What Is Reasonable Doubt in Law

Jurors should be asked to use a reasonable doubt when determining the guilt or innocence of a criminal accused. However, the courts have tried to define what constitutes a reasonable doubt. [3] [18] There is disagreement as to whether the jury should have a definition of “reasonable doubt.” [19] Some state courts have prohibited giving jurors a definition. [18] In Victor v. In Nebraska (1994), the U.S. Supreme Court expressed disapproval of the unclear instructions for the reasonable doubts it had requested, but refrained from presenting an exemplary jury instruction. [20] Reasonable doubts arose in English common law and were intended to protect jurors from a potentially fatal sin, since only God can judge man. [18] The idea was to dispel a juror`s concern about damnation when judging another human being. [18] Since there is no formal jury direction that adequately defines reasonable doubts, and depending on the origins of the doctrine and its development, reasonable doubts can be dispelled by determining whether there is another explanation for the facts that seems plausible. [18] If this is the case, there are reasonable doubts and the accused must be acquitted. [18] Reasonable doubt is the highest standard of proof used in court.

In civil proceedings, the standard of proof is either evidence by a PREPONDERANCE OF EVIDENCE or evidence by clear and convincing evidence. This is a lighter burden of proof. A preponderance of evidence simply means that one party has more evidence in its favor than the other, even to the lesser extent. Clear and convincing evidence is evidence that proves a high probability that the fact to be proved is true. The main reason why the high level of proof of reasonable doubt is used in criminal proceedings is that criminal proceedings can lead to the deprivation of liberty of a defendant or the death of the accused, much more serious results than in civil proceedings, where pecuniary damages are the usual remedy. Legal systems tend to avoid quantifying the reasonable standard of doubt (for example, as a “probability of more than 90%”)[2], although lawyers have argued from a variety of analytical perspectives to quantify the standard of criminal evidence. [3] [4] Jurors are always told that if a conviction is to be handed down, the prosecution must prove the case without a doubt. This statement can only mean that in order to be acquitted, the prisoner must “satisfy” the jury.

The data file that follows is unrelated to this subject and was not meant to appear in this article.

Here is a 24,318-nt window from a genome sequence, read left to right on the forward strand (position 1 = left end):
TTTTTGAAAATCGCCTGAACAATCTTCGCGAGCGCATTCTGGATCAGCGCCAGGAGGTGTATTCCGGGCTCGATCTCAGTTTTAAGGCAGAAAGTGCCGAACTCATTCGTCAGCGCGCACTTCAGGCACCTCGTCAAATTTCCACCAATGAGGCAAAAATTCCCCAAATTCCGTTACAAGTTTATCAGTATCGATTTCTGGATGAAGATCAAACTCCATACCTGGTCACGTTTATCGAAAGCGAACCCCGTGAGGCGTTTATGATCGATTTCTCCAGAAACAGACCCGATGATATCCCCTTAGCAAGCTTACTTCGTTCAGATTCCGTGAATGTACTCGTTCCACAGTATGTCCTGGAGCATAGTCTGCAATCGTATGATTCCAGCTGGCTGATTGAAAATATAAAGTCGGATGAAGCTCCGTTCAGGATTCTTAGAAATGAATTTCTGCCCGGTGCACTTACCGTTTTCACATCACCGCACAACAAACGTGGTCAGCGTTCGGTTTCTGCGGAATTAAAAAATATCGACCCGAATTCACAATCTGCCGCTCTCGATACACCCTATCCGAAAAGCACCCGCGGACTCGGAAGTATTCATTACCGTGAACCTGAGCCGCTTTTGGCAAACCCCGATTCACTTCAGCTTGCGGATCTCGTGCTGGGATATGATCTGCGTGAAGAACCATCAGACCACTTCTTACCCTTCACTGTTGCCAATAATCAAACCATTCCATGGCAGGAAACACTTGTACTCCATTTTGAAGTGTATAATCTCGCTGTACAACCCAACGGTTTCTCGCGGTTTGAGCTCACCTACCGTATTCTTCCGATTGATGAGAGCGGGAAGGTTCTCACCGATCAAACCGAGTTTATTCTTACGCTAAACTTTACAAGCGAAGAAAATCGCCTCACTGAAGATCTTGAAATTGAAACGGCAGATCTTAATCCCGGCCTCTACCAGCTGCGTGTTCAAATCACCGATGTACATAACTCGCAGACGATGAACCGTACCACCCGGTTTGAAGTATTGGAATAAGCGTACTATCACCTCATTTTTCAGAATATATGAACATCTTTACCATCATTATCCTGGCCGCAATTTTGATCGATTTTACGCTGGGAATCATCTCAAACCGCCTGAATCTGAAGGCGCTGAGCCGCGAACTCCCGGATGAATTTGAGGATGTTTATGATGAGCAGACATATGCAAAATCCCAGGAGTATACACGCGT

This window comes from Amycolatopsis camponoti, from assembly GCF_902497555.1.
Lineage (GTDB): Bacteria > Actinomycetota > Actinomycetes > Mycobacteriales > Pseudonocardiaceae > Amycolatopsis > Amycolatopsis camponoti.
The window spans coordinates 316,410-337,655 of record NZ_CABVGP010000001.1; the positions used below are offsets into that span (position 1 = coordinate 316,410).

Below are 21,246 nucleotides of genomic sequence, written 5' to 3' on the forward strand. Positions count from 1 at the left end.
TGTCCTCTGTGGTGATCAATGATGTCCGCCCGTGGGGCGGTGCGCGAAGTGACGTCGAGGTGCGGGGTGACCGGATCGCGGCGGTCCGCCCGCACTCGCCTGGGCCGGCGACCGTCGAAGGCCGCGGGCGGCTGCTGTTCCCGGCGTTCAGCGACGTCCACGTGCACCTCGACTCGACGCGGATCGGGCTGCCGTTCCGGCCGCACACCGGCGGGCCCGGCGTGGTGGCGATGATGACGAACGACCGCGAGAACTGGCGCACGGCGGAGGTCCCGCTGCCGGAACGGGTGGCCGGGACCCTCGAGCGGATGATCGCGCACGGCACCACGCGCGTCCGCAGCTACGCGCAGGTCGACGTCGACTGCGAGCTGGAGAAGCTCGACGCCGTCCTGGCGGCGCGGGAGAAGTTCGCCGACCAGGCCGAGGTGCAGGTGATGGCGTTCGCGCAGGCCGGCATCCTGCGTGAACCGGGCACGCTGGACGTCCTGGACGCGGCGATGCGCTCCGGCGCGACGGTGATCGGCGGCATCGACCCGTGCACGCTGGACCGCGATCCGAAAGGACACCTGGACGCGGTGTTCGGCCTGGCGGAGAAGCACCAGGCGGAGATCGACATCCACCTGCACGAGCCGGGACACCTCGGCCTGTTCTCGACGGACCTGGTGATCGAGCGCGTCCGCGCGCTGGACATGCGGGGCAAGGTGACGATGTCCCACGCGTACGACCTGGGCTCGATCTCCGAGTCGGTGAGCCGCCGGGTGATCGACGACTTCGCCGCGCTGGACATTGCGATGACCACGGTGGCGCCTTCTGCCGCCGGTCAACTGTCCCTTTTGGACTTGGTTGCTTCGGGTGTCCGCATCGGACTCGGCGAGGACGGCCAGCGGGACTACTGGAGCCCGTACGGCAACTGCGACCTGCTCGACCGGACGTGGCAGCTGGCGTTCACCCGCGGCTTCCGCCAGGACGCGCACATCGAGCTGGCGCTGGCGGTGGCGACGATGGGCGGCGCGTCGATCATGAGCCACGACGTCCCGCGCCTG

It is the law as it is in the Court of Criminal Appeal in Rex v. Davies 29 times LR 350; 8 Cr App R 211, the guiding principle of which rightly states that, in cases where intent forms part of a criminal offence, the defendant is not required to prove that the alleged act was accidental. Throughout the network of English criminal law, there is always a common thread to see that it is the duty of the prosecution to prove the guilt of the prisoner, subject to what I have already said about the defence of insanity and subject to any legal exception. If, ultimately and throughout the case, there is a reasonable doubt caused by the evidence presented by the prosecution or the prisoner as to whether the prisoner killed the deceased with malicious intent, the prosecution has not presented the case and the prisoner is entitled to an acquittal. Regardless of the charge or the location of the trial, the principle that the prosecution must prove the prisoner`s guilt is part of English common law, and no attempt to reduce it can be upheld. A study published in 1999 found that many jurors were unsure of what to mean “beyond a reasonable doubt.” “They usually thought in percentages and debated and contradicted each other about the percentage of certainty required for `beyond a reasonable doubt,` and interpreted it differently as 100%, 95%, 75% and even 50%. At times, this has led to deep misunderstandings about the standard of proof. [13] Beyond a reasonable doubt, the legal burden of proof is necessary to confirm a conviction in criminal proceedings. In criminal proceedings, the onus is on the Crown to prove that the defendant is guilty beyond a reasonable doubt. This means that the prosecution must convince the jury that there is no other reasonable explanation that can come from the evidence presented at trial.